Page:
Recently I commented on notetaking during the sermon, (https://www.gracenevada.com/going-hard-after-god-together/). What I said specifically was, “I am not a fan of notetaking during a sermon because the sermon is not a lecture, it is preaching and preaching is a spiritual dynamic between the preacher, the congregation, and the Holy Spirit. I would rather see your eyeballs than see you looking down writing notes. But be that as it may, do whatever helps you most to listen carefully.”
Now I know, believe me, I know, that whenever I say something about my lack of enthusiasm for note-taking the note-takers will unite, rallying together, pens in hand, like mighty swords, ready to assert the virtues of notetaking. Most do it with some good humor, and I appreciate that. We can laugh together about it. Others believe that I am distressed, offended, or insulted by their notetaking and want to defend themselves as notetakers. Now nothing could be farther from the truth! (By the way, see the last sentence, “But be that as it may, do whatever helps you most to listen carefully.”).
Now, I am hardly distressed by notetaking. I have way too many other things to be distressed about other than a sequence of morphemes composed of graphemes inscribed upon parchment by a quill! Really. I never walk by somebody and mutter under my breath, “Recalcitrant notetaker!” I love notetakers and non-notetakers alike. I love all Scythians and Barbarians, the circumscribed and uncircumscribed alike, regardless of whether they employ a time-tested platform for recording information for the sake of recall. Case in point: Yesterday, when I got home, Ariel said, “I thought the sermon in Romans was really good.” I said, “Thanks.” She said, “I took notes.” We both laughed.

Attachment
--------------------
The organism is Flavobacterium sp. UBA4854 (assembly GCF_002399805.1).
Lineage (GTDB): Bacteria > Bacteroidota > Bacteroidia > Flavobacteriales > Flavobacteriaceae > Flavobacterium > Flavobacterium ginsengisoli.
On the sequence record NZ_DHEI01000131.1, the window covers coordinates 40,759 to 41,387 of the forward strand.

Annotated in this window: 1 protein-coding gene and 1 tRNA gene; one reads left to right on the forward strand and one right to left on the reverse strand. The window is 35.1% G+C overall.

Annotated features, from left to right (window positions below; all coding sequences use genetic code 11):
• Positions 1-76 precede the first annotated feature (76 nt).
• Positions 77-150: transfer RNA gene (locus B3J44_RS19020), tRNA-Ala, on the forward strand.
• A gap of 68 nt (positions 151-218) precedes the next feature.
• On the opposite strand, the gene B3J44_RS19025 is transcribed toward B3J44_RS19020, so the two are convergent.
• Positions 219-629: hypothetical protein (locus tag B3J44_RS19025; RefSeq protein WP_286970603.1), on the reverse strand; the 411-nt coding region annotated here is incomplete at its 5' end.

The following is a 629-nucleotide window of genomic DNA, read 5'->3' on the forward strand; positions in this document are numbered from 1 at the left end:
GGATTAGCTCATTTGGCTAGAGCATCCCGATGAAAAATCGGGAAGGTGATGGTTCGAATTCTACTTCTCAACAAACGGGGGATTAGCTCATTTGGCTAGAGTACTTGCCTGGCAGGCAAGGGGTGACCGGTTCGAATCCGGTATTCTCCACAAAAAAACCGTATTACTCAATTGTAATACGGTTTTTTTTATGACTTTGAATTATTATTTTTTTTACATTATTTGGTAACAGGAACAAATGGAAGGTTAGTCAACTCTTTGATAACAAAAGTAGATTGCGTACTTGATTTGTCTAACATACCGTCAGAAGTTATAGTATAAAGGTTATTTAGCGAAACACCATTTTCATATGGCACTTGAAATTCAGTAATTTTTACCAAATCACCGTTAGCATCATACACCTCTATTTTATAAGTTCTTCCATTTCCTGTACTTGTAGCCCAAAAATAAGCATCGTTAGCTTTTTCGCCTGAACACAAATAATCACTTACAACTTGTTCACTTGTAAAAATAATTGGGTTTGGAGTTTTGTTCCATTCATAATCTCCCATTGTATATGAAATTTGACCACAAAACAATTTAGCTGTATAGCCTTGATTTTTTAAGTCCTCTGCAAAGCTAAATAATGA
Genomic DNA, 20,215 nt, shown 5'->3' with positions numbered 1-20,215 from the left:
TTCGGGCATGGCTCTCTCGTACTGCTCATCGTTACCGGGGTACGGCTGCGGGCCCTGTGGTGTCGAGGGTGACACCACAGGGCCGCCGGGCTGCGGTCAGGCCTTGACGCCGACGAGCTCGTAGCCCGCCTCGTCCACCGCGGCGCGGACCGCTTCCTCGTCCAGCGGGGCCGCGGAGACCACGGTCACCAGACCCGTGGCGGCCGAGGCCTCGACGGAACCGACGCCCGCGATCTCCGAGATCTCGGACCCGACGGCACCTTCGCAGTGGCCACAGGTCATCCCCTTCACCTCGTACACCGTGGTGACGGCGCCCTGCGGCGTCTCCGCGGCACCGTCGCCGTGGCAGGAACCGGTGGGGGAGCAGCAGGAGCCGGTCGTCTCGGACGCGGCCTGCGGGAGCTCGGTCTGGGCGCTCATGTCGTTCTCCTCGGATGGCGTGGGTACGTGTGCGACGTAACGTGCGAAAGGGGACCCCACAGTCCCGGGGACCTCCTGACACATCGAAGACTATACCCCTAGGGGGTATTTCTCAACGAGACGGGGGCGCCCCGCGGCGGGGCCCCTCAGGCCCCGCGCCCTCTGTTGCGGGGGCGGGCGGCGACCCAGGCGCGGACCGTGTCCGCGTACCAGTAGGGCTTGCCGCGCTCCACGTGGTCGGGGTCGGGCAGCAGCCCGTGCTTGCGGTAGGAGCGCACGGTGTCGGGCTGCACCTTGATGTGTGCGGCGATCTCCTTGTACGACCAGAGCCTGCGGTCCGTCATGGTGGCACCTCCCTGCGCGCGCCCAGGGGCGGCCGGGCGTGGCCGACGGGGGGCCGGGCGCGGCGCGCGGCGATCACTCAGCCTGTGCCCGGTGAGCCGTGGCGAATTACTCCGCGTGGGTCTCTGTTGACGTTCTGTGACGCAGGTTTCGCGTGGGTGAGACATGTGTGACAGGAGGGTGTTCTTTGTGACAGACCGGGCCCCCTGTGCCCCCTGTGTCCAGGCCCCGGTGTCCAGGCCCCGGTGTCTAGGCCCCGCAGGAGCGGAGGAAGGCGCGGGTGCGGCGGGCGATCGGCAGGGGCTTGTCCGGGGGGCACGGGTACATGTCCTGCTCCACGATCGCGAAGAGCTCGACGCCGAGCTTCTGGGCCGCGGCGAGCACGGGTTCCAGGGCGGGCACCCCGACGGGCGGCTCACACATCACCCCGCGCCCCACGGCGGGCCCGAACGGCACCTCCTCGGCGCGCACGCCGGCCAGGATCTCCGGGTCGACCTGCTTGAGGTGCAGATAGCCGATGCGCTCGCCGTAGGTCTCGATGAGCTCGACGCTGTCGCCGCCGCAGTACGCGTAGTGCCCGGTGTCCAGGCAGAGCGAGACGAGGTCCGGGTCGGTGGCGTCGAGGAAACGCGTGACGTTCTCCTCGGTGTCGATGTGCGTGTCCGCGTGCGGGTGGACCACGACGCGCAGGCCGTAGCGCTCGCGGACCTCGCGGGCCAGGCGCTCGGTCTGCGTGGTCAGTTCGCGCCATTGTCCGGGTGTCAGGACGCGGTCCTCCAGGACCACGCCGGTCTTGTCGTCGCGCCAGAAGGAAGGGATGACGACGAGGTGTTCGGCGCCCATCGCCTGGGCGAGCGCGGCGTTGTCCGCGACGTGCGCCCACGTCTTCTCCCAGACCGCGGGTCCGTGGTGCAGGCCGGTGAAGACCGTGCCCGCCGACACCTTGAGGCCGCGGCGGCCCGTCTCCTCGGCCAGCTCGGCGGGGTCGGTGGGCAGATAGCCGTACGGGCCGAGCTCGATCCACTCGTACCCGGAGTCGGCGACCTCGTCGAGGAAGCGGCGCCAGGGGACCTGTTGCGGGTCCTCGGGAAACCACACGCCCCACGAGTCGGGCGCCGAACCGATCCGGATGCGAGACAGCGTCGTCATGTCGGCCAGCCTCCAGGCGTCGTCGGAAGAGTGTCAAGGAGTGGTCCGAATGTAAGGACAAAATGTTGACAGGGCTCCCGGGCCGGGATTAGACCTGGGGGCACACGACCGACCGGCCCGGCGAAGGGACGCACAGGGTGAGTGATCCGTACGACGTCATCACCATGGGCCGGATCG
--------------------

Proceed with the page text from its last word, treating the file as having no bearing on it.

But when I say I am not enthusiastic about notetaking, it is not some quirky pet-peeve, like hating mushrooms, peppers, soccer, and squash. I have thought long and hard about WHAT preaching is, WHY we preach, HOW we preach, and HOW we hear. I have studied preaching, biblically, theologically, and historically. These are not minor hobby horses; these are things that occupy my attention. I preach the way I do not simply because that is how I was taught; my preparation, my delivery, and my theology of preaching is a matter of thought-out conviction, as well as an act of worship. Although I would love to talk about the theology of preaching, let me say, I am not alone in my view of notetaking. The famous Welsh preacher, Dr. Martyn Lloyd-Jones was opposed to notetaking (The Puritans: Their Origins and Successors, pg. 360). If we grant that preaching that is a redemptive-event, that it is proclamation, Spirit-empowered proclamation; if we grant that preaching is not merely the dissemination of information, or if you like, teaching; if we grant that preaching involves the whole body of the preacher, not just his voice, that preaching is visual, not just audible; if we grant these things and more, then we begin to realize that it is not so much what we remember from the preaching, as much as it is the impact the Spirit makes upon us through the truth. Jonathan Edwards taught us this three centuries ago. Well, that is enough for now. Maybe I will take up some blogs or even sermons in the future to talk about the nature and theology of preaching. For now, let me wish all those who sit under the ministry of the Word, notetakers and non-notetakers alike, a blessed and beneficial reception of it!